Put bluntly, Australia’s.
With the wacky stylings of Steve Smith and Phil Hughes batting at stumps and keeper Brad Haddin the only remaining ‘batsman’ left, Australia may have the right to not feel too worried they gave away their first four wickets of the series far too cheaply – with the exception of Michael Clarke, that ball from James Anderson was a deadset jaffa!
This isn’t a wind-up, OS’d has numbers and everything to back it up – one thing cricket isn’t short on is numbers.
Left in the shed for Australia are Pete Siddle, James Pattinson, Mitchell Starc and Ashton Agar, who no one had heard of before today but for a brief moment was appearing ahead of the pinhead from Punk’d on Google searches (that’s not one of the numbers I promised).
Siddle is the worst of them with the lump of wood, with a Test average of 15.76 and a high score of 51, but he’s a seriously annoying nightwatchman for bowlers and the pitch may as well be made of mud when he decides he needs to stick. He even has a first class 103 not out to his name.
Pattinson (Test ave 28.77) and Starc (Test ave 32.70) can be as stylish with a bat as they are with the ball, can hold up an end or unleash. Some of the Aussie batsmen would envy their return. Starc has a 99 to his name too.
Newbie Agar is a borderline all-rounder they say, and his first class average of 33.6 after his 10 games for Western Australia suggest it’s not rubbish. His average is elevated by the fact he’s been not out six of the 16 times he’s batted with the big boys, but that also means he can keep his wicket in tact, which is handy when you need someone to stick around.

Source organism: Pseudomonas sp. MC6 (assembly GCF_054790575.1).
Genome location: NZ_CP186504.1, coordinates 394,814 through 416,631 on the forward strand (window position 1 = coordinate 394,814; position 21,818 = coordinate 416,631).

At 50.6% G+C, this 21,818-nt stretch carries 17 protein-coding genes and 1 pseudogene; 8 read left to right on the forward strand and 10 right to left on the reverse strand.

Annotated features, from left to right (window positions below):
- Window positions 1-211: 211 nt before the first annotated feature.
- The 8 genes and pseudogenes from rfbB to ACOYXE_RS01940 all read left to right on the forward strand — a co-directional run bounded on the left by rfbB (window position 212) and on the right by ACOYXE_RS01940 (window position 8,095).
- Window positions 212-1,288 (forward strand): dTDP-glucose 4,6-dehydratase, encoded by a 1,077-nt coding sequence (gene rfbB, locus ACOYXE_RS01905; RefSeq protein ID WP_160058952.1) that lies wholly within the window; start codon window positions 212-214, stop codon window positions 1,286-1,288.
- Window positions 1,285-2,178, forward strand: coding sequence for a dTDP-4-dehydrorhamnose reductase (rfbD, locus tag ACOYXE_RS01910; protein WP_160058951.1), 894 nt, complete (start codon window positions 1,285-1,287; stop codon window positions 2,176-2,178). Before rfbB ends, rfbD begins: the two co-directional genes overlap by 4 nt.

As for the English, with the exception of so called all-rounder Stuart Broad who got 25 and a sore shoulder on day one, they have shown the uncanny ability to fold like Savile Row shop assistant.
Swann can carve up with the bat, he scored a first class 183 once, but his Test average of 23.23 is no match for Patto and Starcy.
Finn (Test ave 11.92) and Anderson (Test ave 10.72) aren’t Glenn McGrath or Phil Tufnell level bunnies, but they’re not far off. Their first class averages against worst attacks are even lower.
So in a game where the new ball has so far been like a grenade launcher and no one looks a shot at facing the second one, it could come down to a battle of the tails, and the numbers put Australia in the box seat for that.
On the flipside, Australia have better batsmen who bowl too, with Smith and Shane Watson expected to do a job with the ball. Who do England have? The part-time tweakers of Kevin Pietersen and trundlers of Johnathan Trott.
Now all the Aussie batsmen need to do is get better at batting and the bowlers better at bowling. Job done.
Image via Getty